What can be done if cancer turns resistance to KRAS inhibitors?

Recently, KRAS and KRAS-G12C mutant inhibitors, which were previously considered to be “non-drugable” targets, have ignited a development boom. However, KRAS inhibitors are not a “magic bullet” for once and for all. Cancer resistance is a major problem in cancer treatment. It is usual in clinical practice that tumor tissue becomes significantly smaller after targeted therapy, but soon deteriorates again. Can we develop a multi-mechanical combination therapy to eradicate the disease in order to solve the potential drug resistance problem before the tumor develops resistance to the research drug?

After screening 16,019 genes by shRNA screening, researchers at the Francis Crick Institute and the British Cancer Institute found that the KRAS-G12C inhibitor ARS-1620, and the insulin growth factor-1 receptor inhibitor linsitinib, were studied. The combination therapy with mTOR inhibitors can significantly reduce the tumor size of lung adenocarcinoma, and the effect is more durable. The results of this trial were recently published in the journal Science Translational Medicine.

RAS family proteins are mainly divided into three categories: KRAS, HRAS, NRAS, and the KRAS gene mutation rate is more than 80%, which is one of the most common oncogenes. RAS protein regulation includes the MAPK signaling pathway, as well as multiple downstream pathways such as PI3K/AKT/mTOR, which control several key cellular activities, including proliferation, differentiation, survival, and angiogenesis. KRAS mutations occur in more than 90% of pancreatic cancers, 40% of colorectal cancers, and 16% of lung adenocarcinoma cases.

IGF1R is a membrane protein receptor with tyrosine kinase activity, usually overexpressed in lung cancer. It is a key factor for malignant transformation upstream of the MARK and PI3K signaling pathways and is one of the leading causes of acquired resistance to EGFR inhibitors.

Membrane receptor protein IGF-1R regulates downstream MAPK and PI3K/AKT/mTOR signaling pathways

The researchers found that knocking out the MTOR gene made the cells significantly sensitive to KRAS and IGF1R inhibitors. While blocking the three signaling pathways IGF1R, MAPK and PI3K/AKT/mTOR, cancer cells carrying KRAS mutations could not survive. The KRAS-G12C inhibitor ARS-1620 develop resistance and re-grow in a few weeks. The combination of KRAS-G12C inhibitor ARS-1620, IGF1R inhibitor linsitinib, and mTOR inhibitors can significantly reduce the size of mouse and human tumors, and the effect is significantly longer. This combination therapy has the potential to prevent or delay the resistance of KRAS-G12C inhibitors.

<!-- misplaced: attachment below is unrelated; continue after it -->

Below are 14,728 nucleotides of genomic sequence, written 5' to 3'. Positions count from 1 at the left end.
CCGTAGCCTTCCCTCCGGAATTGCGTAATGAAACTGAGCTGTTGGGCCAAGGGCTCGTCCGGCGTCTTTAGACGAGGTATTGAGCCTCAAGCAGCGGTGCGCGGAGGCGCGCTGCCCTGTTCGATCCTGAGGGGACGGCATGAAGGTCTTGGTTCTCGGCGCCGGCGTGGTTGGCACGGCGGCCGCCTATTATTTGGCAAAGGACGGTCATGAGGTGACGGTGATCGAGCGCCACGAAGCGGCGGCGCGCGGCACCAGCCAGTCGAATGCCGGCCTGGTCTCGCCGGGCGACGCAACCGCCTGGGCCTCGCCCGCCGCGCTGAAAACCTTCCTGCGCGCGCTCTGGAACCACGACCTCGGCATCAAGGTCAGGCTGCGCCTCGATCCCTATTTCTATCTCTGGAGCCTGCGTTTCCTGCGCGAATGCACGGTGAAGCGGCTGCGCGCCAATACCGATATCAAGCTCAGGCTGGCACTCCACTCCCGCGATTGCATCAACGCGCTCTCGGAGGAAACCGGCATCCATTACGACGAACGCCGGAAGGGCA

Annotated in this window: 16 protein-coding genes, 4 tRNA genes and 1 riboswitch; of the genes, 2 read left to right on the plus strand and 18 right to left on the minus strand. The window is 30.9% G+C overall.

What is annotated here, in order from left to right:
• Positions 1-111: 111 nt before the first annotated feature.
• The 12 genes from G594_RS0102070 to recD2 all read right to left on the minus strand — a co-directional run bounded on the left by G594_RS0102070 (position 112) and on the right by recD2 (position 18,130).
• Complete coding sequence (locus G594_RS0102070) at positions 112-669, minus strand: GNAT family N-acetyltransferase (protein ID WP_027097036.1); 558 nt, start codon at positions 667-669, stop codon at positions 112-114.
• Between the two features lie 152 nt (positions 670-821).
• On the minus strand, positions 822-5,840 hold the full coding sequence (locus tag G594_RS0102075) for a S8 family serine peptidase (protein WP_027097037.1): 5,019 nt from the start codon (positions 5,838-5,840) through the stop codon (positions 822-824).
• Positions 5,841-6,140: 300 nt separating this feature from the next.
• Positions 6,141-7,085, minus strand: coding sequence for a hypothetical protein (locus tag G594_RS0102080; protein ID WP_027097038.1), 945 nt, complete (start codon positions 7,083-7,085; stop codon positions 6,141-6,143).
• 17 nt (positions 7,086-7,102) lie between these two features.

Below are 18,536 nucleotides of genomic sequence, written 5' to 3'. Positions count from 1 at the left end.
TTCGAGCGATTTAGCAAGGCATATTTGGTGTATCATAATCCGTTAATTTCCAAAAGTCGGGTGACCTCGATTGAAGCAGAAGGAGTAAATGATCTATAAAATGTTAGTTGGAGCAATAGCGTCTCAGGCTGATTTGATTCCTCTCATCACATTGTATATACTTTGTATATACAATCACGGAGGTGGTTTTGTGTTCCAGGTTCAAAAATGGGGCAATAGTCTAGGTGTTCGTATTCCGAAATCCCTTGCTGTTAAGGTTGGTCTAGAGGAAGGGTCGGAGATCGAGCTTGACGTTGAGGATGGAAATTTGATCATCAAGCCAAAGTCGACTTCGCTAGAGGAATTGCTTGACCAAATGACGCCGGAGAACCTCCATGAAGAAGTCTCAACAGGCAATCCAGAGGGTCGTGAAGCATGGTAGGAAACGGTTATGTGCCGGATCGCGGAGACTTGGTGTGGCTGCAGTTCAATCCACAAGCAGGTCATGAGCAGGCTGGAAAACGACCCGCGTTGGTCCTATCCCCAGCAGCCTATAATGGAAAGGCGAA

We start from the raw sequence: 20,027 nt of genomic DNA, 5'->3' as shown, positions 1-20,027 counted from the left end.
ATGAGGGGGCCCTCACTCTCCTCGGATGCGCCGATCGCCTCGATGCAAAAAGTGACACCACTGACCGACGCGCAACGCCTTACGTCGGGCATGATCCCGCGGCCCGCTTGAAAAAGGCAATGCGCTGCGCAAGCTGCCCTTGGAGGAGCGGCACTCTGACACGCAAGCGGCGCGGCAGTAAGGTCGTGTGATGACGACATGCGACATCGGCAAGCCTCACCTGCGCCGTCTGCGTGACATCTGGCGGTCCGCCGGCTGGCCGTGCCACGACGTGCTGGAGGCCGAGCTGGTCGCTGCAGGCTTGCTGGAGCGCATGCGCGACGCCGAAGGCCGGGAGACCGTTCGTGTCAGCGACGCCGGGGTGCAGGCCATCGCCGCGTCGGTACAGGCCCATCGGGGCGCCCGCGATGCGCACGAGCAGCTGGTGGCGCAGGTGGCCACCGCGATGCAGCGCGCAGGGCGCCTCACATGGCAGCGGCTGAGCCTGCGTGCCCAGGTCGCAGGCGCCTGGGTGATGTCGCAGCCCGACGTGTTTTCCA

Combination therapy under the study, KRAS-G12C inhibitor ARS-1620, IGF1R inhibitor linsitinib, and mTOR inhibitors has significant effect for lung cancer carrying KRAS-G12C mutation. Dr. Julian Downward, one of the authors, believes that the study provides a new approach to improve the efficacy of targeted mutant KRAS proteins. KRAS mutations often lead to greater invasiveness. “This provides a clear direction on how to better use KRAS-G12C inhibitors in the clinic and how to circumvent the possible evolution of cancer when used as a single drug.”

References

  1. 1. Romero-Clavijo. et al. Development of combination therapies to maximize the impact of KRAS-G12C inhibitors in lung cancer. Science Translational Medicine. https://doi.org/10.1126/scitranslmed.aaw7999
  2. 2. Researchers Develop New Class of Lung Cancer Drugs. Retrieved Sep. 19, 2019, from https://www.biospace.com/article/new-class-of-drug-in-combination-shows-promise-for-lung-cancer/
  3. 3. Could a combo treatment boost KRAS inhibitors in lung cancer?. Retrieved Sep. 19, 2019, from https://www.fiercebiotech.com/research/improving-kras-inhibitors-lung-cancers-a-combo
  4. 4. Two Is Better Than One: Combining IGF1R and MEK Blockade as a Promising Novel Treatment Strategy Against KRAS-Mutant Lung Cancer. Retrieved Sep. 19, 2019, from https://cancerdiscovery.aacrjournals.org/content/3/5/491.figures-only